I’ve officially been a conservator and guardian for my elderly aunt for three months now. But the process started a few months before that. And something new comes up every few days, sometimes for 3-4 of days in a row.
The legal and accounting aspects of these roles are the easy part. Managing the stress and emotions that arise – and the 50-mile distance between us – are the challenges.
Realizing Help is Needed
At some point in time, you may find yourself faced with needing to provide assistance to a parent, partner, adult child, other family member or friend.
You might see signs for years that a loved one is gradually losing their memory. Or you might learn of a sudden accident or illness that requires them to need help.
Perhaps they come to you themselves or maybe someone else requests your assistance.
Cameron Huddleston, the author of Mom and Dad, We Need to Talk, realized her time had come when her mom was struggling with her memory as they chatted during one of Cameron’s visits.
Mine started with a phone call.
The whole story is complicated and full of extended family drama, and frankly because I don’t know all the truths I can’t explain it all.
What I do know is that within a period just shy of two months my 78-year-old Aunt lost her husband of 58 years when he died from congestive heart failure. And then her great-nephew who lived with them for nine years left her home alone one night.
This caused a chain of life-changing events for my Aunt of course. And those of us left to pick up the pieces.
Called to Action
The phone call mentioned above was to Adult Protective Services (APS), made by a member of my Uncle’s family when they learned my Aunt (my mom’s sister) was “abandoned” by her great-nephew.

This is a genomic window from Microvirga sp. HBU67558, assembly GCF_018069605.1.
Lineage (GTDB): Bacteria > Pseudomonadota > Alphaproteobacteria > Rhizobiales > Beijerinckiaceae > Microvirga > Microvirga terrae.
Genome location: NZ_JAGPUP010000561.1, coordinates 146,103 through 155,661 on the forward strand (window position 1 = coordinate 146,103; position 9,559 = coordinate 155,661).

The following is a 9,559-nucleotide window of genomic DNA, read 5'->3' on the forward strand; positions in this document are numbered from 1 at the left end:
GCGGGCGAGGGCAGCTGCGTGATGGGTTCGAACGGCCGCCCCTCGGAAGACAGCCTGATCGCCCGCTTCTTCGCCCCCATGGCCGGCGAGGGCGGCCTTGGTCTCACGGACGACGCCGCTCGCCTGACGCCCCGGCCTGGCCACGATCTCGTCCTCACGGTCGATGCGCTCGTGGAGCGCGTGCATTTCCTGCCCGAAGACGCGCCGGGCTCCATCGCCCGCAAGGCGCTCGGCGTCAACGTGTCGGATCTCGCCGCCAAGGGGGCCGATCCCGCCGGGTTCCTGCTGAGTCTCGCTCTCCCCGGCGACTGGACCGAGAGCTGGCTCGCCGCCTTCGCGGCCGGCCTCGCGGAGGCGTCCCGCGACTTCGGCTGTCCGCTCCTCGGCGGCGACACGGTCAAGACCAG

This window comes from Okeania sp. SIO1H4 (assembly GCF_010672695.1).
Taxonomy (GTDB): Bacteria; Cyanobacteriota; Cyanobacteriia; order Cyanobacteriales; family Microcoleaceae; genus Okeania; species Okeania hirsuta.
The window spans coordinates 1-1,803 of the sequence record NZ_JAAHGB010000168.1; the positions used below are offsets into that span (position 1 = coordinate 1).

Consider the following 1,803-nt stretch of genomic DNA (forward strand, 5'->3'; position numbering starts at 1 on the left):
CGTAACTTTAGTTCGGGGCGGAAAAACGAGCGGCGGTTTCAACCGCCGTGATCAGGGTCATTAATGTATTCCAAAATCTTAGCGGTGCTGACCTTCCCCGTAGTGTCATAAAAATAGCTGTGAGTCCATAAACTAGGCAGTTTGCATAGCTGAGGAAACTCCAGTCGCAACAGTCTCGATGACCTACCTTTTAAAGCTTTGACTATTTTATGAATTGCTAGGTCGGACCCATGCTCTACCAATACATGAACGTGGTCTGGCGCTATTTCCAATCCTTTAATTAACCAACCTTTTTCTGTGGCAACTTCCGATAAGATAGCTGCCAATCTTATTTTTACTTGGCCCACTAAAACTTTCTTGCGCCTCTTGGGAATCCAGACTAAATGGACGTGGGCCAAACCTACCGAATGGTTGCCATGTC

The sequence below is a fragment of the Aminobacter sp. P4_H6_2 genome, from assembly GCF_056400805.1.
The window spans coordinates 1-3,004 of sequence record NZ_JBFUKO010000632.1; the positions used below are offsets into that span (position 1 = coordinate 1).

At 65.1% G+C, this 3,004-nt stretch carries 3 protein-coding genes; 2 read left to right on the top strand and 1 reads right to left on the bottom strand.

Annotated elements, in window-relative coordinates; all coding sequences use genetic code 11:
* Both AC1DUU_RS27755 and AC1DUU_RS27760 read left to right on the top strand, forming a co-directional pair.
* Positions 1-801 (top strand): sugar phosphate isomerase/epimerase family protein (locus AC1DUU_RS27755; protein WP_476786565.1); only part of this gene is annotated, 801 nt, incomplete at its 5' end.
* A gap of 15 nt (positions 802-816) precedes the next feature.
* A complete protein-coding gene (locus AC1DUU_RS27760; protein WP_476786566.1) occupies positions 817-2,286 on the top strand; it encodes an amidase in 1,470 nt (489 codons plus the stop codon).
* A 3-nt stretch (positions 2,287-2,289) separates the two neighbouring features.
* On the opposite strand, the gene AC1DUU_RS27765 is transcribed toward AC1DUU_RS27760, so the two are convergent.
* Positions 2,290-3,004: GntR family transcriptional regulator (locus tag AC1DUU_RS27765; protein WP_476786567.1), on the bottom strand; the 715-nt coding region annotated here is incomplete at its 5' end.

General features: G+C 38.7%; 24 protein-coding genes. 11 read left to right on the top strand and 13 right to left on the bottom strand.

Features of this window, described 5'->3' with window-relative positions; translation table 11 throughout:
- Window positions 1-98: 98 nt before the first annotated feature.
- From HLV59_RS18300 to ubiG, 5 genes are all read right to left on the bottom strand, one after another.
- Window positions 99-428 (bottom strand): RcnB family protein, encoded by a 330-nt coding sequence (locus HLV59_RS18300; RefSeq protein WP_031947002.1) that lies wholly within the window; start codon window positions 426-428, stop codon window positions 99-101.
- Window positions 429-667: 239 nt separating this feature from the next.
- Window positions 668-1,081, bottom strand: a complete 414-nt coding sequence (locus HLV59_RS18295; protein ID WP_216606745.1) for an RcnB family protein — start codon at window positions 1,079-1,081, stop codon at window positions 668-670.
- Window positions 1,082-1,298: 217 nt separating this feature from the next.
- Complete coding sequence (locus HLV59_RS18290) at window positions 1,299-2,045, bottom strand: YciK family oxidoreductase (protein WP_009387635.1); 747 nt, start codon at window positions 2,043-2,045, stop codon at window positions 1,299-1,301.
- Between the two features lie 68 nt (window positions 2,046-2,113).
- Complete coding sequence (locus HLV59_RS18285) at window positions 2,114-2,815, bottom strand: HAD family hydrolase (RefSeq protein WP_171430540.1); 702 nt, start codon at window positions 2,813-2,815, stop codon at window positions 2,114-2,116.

APS then contacted her living siblings, my mom in Florida and a brother living in California to ask for help in getting my Aunt cared for. They were adamant that she needed a guardian and conservator due to her dementia and the suspected financial abuse from her great-nephew.
Within two days my mom flew in from Florida. In the meantime, my Aunt stayed with her sister-in-law.
After mom’s arrival, we headed to my Aunt’s home to assess her situation and determine what we could do about it.
As I mentioned a bit in this post, we found a mess. Literally and figuratively.
We cleaned up the literal mess. Moved my Aunt into an assisted-living-facility. And I continuously work on the rest.
Becoming a Guardian and Conservator
While you don’t need to hire an attorney to request a guardianship or conservatorship I highly recommend it. At a time when you’re managing the healthcare, living arrangements, and financial matters for someone, not to mention the emotions around it all, having a legal professional on your side is extremely valuable.
Once the petitions for conservatorship and guardianship were filed, the court scheduled a hearing, and appointed an ‘ad litem’ to interview my Aunt. Their job was to protect my Aunt’s interests and recommend (or not) my appointment as guardian and conservator to the court.
At the hearing, the judge asked my Aunt a few questions, heard the recommendation from the ad litem, and approved my petition.
After the court session, I attended a required training to review the legal requirements, such as filing an initial financial inventory, and annual updates thereafter.
From there, I needed to open a new bank account specifically for my role as conservator. This was not an easy task. The account needs to be set up in a specific way and the bank had to have it approved by their legal department before opening.